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CARIBBEAN NEWS SUMMARY for the week ending July 11th, 2014

11 Jul

CARIBBEAN AIRLINES DENIED FLORIDA LANDING, STRANDING PASSENGERS—07/05/14
A number of passengers on a Caribbean Airlines flight were left stranded at Kingston’s Norman Manley International Airport after the plane, traveling to Fort Lauderdale in Florida, was denied landing privileges by the United States Border Patrol. The plane was in mid-flight when it was denied access to the airport. The General Manager for Jamaican operations of the airline, Clive Forbes, believes this incident occurred because of a curfew imposed by the Customs and Border Control authority.

SPAIN, CARIBBEAN TO DEVELOP STRONGER PARTNERSHIP—07/07/14
A stronger, more stable and friendly partnership is being forged between Spain and the Caribbean region. Both areas are committed to common values of rule of law, human rights, sustainable development, and the principles of democracy. The partnership was announced at the 35th Regular Meeting of the Conference of Heads of Government of the Caribbean Community. Priority will be given to the issues of poverty, sustainable management of natural resources, and climate change.

ST.KITTS AND NEVIS CITIZENSHIP PROGRAM SUPPORTED BY CARICOM—07/08/14
The members of CARICOM are supporting St. Kitts and Nevis in its implementation of the Citizenship and Investment Program. CARICOM also commended the country for its work in making legal, statutory and administrative structures stronger so that the program operates above international standards.

MONTSERRAT USING “VOLCANO POWER” TO PRODUCE ENERGY—07/09/14
The Caribbean island of Montserrat, which experienced a huge volcanic eruption in 1997 that totally buried its capital city of Plymouth, is now using the power inherent in volcanoes to provide its residents with electric power. Montserrat is using the enormous quantity of thermal energy under the Earth’s crust to generate power, 24 hours a day, regardless of weather or season. The island has the perfect geology to tap into this very large source of power. The first two geothermal wells were drilled in 2013, and testing the technology is ongoing. It is expected that these two wells will ultimately produce electric power to service some 5,000 residents.

BALTIMORE CARIBBEAN CARNIVAL PARADE FEATURES SYMBOLIC COSTUMES—07/10/14
Kenley Shortmus John of Baltimore, Maryland, makes approximately 100 costumes every year, which are then featured in the annual Baltimore/Washington One Caribbean Carnival. According to John, leader of one of the 15 bands participating in the parade in 2014, the costumes symbolize life in the tropics. A native of St. Vincent, John spends about $12,000 every year to make the costumes, which reflect the Caribbean cultural heritage. After the parade, the event includes vendors, Caribbean foods, and music. Twenty-one Caribbean nations are represented at the event.

AUTHOR LAUNCHES FIRST CHILDREN’S BOOK AT D.C. MUSEUM—07/11/14
Anacostia Community Museum is hosting the official launch event for the children’s book “Callaloo: A Jazz Folktale” by Caribbean author Marjuan Canady. Canady, who is of Trinidadian descent, wrote the story as a play upon receiving a grant from the D.C. Commission on the Arts and Humanities in 2012. It follows a boy from Brooklyn who is magically transported to Tobago to gather ingredients for callaloo prepared by his aunt. During his visit, he meets characters from Caribbean folklore. Canady was inspired to write the book because there are not many books about the Caribbean American experience.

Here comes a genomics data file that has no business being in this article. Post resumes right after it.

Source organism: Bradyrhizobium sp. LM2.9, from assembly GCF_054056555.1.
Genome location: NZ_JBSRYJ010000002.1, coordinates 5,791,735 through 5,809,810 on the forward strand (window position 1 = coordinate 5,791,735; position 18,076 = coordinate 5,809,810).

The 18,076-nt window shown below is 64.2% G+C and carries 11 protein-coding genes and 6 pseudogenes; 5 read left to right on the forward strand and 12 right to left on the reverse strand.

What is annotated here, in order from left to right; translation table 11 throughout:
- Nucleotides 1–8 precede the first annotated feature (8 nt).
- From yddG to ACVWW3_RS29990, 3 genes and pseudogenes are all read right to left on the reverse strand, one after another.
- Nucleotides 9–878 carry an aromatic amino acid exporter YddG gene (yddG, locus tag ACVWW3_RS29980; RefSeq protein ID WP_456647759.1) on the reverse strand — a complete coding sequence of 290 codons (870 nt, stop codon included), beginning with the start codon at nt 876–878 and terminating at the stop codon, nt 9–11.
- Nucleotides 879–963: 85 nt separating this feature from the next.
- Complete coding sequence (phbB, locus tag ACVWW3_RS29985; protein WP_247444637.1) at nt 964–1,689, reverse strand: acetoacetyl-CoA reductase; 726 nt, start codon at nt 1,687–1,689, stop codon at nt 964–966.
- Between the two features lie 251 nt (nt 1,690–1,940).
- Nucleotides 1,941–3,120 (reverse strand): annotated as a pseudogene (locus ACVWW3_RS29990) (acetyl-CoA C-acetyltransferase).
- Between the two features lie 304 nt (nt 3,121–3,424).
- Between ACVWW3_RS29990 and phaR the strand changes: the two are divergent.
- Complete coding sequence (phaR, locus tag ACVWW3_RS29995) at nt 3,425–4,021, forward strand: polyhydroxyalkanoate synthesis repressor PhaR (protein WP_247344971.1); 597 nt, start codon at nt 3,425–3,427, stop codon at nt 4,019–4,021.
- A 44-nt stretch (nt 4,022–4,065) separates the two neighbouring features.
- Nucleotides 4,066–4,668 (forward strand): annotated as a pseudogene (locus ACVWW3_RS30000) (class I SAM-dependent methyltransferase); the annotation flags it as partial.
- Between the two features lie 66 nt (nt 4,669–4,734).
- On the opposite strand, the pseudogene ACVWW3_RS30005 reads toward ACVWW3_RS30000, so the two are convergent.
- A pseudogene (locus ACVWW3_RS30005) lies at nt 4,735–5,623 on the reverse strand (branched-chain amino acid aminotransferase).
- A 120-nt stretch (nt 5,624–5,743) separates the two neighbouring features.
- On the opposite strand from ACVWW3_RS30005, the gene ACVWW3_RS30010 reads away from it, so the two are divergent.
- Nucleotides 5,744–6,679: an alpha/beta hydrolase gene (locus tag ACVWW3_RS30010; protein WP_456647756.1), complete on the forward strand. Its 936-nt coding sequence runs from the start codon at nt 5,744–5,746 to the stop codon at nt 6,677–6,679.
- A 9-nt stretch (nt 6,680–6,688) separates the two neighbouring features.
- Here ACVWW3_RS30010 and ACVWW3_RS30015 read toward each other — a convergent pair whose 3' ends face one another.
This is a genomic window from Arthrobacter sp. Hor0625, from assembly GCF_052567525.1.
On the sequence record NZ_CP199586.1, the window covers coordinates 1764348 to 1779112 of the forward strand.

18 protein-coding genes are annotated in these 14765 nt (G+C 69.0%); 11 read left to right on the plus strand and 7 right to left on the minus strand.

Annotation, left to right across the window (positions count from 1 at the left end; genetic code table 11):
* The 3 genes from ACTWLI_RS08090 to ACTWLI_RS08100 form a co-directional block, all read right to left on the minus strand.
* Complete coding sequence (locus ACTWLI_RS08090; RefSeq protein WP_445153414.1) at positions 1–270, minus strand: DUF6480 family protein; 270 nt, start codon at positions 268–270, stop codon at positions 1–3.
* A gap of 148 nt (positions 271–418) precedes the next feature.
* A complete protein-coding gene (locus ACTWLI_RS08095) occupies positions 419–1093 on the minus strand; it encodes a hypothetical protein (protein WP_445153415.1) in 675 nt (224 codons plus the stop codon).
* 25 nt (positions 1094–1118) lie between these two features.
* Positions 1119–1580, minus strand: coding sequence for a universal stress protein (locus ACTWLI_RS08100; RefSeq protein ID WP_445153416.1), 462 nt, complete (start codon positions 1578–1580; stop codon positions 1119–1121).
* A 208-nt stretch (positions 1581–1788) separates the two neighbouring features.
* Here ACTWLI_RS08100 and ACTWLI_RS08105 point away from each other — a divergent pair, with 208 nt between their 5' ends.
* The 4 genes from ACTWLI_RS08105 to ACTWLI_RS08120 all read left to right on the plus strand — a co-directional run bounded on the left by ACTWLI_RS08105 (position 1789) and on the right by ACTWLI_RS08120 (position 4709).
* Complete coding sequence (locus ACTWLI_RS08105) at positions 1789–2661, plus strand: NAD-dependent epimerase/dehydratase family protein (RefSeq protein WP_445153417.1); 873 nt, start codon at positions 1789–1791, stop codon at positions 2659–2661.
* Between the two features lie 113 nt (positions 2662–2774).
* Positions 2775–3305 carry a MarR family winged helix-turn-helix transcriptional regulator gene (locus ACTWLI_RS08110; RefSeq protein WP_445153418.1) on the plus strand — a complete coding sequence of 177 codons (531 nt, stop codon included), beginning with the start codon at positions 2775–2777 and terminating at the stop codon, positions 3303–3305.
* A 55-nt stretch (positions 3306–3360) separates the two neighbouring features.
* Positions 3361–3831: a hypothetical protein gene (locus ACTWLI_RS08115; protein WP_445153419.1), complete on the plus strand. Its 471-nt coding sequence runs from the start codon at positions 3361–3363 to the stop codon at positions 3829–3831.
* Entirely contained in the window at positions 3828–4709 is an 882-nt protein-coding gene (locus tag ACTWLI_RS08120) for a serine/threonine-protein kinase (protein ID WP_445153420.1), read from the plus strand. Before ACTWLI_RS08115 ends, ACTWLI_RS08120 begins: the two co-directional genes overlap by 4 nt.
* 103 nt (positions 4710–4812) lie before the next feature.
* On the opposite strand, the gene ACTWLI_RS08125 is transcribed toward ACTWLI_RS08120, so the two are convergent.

HANNA SAYS JAMAICA NOT READY FOR SAME-SEX FAMILIES—07/09/14
While there has been a change in what constitutes a “family” in many countries, Lisa Hanna, Jamaica’s Minister of Youth and Culture, says that Jamaica is not ready to accept international proposals for redefining families to include same-sex couples and their children. The International Human Rights Commission has been talking with nations like Jamaica and encouraging them to recognize the increasing diversity of families in regard to sexuality, ethnicity, race, and religion.

JAMAICAN WILL NOT EXTRADITE “DEATH SQUAD” EX-POLICEMAN—07/10/14
According to Paula Llewellyn, director of public prosecutions (DPP) in Jamaica, a request from the Independent Commission of Investigations (INDECOM) to extradite from Canada a Jamaican ex-policeman charged with being part of a “death squad” has been denied. Llewellyn said that this particular case is “fraught with issues” that do not meet the threshold required for extradition.

JAMAICAN PURPLE YAMS HAVE CANCER-FIGHTING PROPERTIES—07/11/14
According to researchers at the University of the West Indies, Mona, anti-cancer properties have been found in Jamaican purple yams. Dr. Dennis Bailey of the Biotechnology center made the discovery during a study that focused on various yams grown on the island. Purple yams have powerful phytochemicals that slow the growth of cancer cells, said Dr. Bailey.

TAVARES-FINSON SAYS NO NEED FOR CARICOM COMMISSION ON GANJA—07/11/14
Tom Tavares-Finson, the leader of Opposition Business in the Jamaican Senate, believes the government should ignore a plan to create a CARICOM Ganja Commission. Instead, Jamaica should move ahead using its own 20-year-old ganja commission report. He said that Jamaica does not need to participate in any CARICOM commission to talk about ganja because the government already knows what its position on the matter is. Mark Golding, Minister of Justice Senator, noted that Jamaica is sharing leadership on the ganja issue already on the basis of its own Cabinet decisions.

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